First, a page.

How secure is Blender?

In terms of intended security holes in the code, data processing overflows and python scripting.
I am aware of:

  • reading blend files
  • importing files
  • addons
  • malicious intention by implementing security holes
  • python scripts
  • insecure libs

Does the BF checks for those kind of leakages and attacks before release?
If not what can we efficiently do to improve?

I believe it should be the most important question for Linux* users before using Blender.

  • Windows users and security? That’s strange.

You can check the FAQ:

https://wiki.blender.org/index.php/Dev:Doc/FAQ

How Does Blender Deal with Security?

Blender does not attempt to achieve the same level of security as many other applications (web browsers for example),

The ability to have blend files that execute bundled Python scripts does pose a security risk if you don’t know who created the file.

The Trusted Source option has been added to the file so you can load a blend file without running scripts as a precaution to simple attacks.
However this is no protection against more advanced exploits such as hand crafting a blend file which uses buffer overflows to run malicious code.
For more discussion on this topic:

Thanks. It looks like I have to run Blender on a separate machine.

Since the FAQ does not answer all questions, here are some more answers.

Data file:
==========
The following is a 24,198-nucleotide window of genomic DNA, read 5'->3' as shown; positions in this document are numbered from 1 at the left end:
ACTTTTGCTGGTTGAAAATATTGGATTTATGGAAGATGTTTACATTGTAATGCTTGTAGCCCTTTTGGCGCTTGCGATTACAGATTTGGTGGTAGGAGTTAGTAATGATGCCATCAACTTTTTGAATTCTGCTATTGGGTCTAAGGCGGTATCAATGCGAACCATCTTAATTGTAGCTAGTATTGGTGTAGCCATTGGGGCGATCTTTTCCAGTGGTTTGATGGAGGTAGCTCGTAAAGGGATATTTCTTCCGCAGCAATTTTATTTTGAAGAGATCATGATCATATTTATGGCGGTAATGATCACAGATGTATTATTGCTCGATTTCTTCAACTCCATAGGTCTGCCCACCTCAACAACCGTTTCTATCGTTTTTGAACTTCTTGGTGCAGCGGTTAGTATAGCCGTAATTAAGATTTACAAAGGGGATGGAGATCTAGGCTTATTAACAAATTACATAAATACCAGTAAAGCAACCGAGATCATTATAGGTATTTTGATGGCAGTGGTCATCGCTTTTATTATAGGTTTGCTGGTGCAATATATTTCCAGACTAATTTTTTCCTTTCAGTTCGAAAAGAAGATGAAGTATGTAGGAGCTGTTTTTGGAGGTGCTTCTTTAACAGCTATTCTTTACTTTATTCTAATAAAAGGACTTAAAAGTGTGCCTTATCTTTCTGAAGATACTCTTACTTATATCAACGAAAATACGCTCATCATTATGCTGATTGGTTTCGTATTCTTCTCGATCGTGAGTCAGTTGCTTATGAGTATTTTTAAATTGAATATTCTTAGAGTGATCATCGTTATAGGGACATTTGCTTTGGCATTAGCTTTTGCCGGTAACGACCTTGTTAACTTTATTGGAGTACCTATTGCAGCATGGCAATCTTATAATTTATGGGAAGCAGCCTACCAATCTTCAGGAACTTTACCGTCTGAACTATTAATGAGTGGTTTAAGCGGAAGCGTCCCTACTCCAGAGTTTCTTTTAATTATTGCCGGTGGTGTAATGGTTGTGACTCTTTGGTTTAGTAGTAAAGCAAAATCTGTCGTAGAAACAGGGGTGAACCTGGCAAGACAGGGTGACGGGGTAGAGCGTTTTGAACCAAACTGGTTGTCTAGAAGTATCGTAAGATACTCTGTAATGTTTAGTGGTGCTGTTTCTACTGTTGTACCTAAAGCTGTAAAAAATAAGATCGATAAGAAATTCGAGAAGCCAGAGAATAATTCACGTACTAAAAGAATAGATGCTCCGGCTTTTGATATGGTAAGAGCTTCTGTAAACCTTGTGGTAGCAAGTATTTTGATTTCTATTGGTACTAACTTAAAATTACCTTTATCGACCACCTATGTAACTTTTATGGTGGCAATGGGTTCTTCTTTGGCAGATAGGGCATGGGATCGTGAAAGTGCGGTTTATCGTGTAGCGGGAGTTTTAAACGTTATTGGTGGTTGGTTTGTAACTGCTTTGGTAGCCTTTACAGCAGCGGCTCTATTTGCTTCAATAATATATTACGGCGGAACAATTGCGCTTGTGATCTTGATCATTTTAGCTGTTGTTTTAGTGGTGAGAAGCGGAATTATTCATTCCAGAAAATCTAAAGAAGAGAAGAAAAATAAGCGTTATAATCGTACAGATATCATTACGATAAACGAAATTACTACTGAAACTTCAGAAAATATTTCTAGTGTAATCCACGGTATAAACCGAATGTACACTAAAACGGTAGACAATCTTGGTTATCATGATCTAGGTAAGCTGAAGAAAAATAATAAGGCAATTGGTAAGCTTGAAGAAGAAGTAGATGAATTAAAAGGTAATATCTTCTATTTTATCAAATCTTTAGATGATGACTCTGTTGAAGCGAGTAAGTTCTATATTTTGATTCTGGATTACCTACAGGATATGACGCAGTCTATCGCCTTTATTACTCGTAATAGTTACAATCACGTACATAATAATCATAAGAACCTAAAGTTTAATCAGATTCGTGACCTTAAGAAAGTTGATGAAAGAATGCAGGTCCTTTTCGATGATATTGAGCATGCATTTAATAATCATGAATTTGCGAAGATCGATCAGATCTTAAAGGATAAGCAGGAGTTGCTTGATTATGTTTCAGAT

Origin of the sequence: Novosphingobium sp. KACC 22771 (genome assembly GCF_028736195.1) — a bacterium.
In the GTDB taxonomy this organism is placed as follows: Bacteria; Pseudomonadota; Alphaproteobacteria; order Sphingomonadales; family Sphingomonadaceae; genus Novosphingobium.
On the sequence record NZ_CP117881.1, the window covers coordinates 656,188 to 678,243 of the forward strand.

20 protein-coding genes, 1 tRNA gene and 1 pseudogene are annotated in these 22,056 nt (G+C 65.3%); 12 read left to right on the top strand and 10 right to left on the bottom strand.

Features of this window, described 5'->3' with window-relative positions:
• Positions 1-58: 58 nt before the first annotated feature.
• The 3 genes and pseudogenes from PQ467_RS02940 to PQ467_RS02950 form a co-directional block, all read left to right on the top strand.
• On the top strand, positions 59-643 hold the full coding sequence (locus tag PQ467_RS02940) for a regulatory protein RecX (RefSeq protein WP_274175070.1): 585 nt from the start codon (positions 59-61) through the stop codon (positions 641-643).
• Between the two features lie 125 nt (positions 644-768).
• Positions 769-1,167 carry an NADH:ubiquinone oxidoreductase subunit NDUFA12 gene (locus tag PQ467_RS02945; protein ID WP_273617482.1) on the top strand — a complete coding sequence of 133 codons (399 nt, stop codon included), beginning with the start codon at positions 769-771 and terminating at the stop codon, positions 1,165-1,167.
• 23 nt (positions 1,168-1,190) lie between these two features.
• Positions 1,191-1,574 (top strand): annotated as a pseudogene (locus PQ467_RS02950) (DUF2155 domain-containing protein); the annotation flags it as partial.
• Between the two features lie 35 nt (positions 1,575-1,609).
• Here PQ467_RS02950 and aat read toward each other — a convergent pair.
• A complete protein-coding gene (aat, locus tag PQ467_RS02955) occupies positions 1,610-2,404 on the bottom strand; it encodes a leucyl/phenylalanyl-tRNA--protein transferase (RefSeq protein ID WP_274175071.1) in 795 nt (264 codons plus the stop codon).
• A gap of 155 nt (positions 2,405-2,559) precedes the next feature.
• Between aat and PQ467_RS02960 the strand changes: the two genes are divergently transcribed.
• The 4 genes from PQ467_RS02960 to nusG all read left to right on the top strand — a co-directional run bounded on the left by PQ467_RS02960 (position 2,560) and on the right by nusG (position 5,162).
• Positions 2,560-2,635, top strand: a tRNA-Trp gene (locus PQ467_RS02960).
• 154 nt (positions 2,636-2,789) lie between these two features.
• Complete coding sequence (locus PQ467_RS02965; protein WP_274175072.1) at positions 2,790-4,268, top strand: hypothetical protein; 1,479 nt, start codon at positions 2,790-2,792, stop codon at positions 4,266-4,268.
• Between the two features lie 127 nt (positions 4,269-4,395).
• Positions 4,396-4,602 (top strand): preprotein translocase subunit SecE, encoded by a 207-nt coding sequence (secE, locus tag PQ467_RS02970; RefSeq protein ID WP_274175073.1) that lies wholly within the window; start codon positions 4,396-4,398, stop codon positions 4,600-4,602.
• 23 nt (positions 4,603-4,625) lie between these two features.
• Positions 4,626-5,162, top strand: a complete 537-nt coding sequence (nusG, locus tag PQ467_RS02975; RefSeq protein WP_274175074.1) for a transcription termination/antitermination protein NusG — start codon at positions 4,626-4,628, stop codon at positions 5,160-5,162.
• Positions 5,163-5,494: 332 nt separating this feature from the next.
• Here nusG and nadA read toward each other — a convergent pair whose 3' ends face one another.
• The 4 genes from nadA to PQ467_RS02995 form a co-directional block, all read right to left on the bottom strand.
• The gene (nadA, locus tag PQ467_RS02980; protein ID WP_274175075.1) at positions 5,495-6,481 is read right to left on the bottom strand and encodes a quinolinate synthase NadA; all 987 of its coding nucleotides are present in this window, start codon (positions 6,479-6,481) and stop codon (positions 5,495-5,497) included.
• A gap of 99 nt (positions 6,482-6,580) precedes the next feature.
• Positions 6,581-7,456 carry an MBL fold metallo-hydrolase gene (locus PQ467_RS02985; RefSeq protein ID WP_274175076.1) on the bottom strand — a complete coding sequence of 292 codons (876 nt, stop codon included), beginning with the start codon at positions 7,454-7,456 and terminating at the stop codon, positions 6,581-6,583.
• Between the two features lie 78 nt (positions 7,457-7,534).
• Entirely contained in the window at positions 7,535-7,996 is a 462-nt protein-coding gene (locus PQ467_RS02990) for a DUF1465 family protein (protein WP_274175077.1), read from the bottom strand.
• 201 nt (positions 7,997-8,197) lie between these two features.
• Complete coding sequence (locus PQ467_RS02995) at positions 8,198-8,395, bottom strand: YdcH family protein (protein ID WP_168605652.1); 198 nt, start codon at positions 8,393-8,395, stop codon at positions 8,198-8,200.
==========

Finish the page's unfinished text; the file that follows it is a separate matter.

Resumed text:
As far as I know, the review process is the only mechanism in place which prevents malicious code from entering the code base.

From time to time, they fix issues which are discovered by static analysis tools which are certainly a security risk:
https://developer.blender.org/T31069

You find some analysis results online:
https://scan.coverity.com/projects/blender

They regularly update to the most recent versions of the libraries. There are no additional checks in place as far as I know.

As far as I know, there are no special security checks in place before a release.

Use a static analysis tool for the source code and fix all security relevant issues. You certainly have to do the same for all the libraries and the code of your OS.
Keep in mind that the static analysis tools can only find some issues and also report false positives.

Whether users care about security is independent of the operating system. There are other factors that matter when choosing an operating system.

While you’re at it, get a seperate machine for every program you run that is anything that uses any kind of scripting. That includes bash.

Are you mixing something up here?
I don’t download a bash script or any other scripts from internet and run them blindly.
My whole trust besides Blender and Nvidia has been handed over to Ubuntu defaults.
All scripts I use on Ubuntu have some security standards (e.g. common PHP and Python libs).

I agree, that security is very important, but I think you might be a little too paranoid here. On the other hand, I don’t know the circumstances - maybe you work at the pentagon.

My assets are digital, if I lose them, there will be nothing valuable left.
I have just set up a cheap desktop for banking and shopping stuff only, all data on it is encrypted.

Instead of using a separate computer, I think sandboxing managers like snappy or flatpak can provide the security level you seek. If you are concerned only about you documents, you can just setup a chroot environment.

Thanks. That snappy thing looks interesting.